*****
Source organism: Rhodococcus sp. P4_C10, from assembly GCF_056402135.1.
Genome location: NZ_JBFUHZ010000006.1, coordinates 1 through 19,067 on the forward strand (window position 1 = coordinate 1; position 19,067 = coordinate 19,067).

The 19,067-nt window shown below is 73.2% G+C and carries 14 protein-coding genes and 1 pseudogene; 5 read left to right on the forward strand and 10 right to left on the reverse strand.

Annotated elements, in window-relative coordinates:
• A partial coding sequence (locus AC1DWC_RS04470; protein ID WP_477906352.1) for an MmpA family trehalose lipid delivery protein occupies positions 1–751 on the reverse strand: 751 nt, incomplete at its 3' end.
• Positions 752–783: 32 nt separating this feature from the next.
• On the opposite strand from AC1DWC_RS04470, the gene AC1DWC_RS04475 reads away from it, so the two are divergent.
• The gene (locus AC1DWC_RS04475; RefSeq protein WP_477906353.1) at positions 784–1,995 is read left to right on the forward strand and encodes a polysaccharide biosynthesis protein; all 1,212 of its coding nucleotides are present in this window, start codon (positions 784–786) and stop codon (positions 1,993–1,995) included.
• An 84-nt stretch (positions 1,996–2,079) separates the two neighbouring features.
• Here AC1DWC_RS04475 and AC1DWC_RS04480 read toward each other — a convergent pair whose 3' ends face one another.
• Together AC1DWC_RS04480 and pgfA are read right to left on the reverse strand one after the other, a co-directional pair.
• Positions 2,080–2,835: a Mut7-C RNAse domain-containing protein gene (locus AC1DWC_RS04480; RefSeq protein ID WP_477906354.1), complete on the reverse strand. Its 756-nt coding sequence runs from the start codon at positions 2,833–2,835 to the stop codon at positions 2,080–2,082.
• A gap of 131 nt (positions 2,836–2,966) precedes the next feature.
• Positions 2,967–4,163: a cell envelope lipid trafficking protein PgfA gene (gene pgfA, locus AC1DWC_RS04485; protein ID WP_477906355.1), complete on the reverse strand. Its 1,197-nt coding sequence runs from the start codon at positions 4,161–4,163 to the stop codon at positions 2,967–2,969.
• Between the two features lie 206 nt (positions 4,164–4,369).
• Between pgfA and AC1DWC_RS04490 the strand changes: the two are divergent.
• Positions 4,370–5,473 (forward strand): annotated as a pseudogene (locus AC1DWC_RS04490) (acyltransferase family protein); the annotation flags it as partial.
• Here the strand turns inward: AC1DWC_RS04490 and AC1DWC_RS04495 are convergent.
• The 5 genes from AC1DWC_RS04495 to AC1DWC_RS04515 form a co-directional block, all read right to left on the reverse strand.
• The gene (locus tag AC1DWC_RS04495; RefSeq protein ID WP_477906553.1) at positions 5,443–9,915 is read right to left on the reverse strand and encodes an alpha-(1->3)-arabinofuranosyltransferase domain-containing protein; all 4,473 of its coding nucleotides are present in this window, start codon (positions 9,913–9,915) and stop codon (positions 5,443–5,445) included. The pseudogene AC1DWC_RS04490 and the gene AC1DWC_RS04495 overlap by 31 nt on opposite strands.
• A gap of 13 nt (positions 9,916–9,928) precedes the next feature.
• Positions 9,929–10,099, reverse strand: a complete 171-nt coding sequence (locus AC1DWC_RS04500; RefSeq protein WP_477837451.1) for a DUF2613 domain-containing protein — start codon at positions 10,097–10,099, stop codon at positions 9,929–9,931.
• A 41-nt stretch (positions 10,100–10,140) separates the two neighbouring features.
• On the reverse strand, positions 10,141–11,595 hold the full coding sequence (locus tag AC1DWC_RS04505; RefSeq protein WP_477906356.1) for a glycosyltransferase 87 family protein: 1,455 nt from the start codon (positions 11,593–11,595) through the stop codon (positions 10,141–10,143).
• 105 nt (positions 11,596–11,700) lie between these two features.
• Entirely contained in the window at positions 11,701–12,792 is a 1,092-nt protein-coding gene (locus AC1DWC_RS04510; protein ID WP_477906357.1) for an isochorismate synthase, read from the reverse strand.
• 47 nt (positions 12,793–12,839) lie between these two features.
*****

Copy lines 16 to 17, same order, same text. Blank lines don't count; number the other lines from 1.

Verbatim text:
• Between pgfA and AC1DWC_RS04490 the strand changes: the two are divergent.
• Positions 4,370–5,473 (forward strand): annotated as a pseudogene (locus AC1DWC_RS04490) (acyltransferase family protein); the annotation flags it as partial.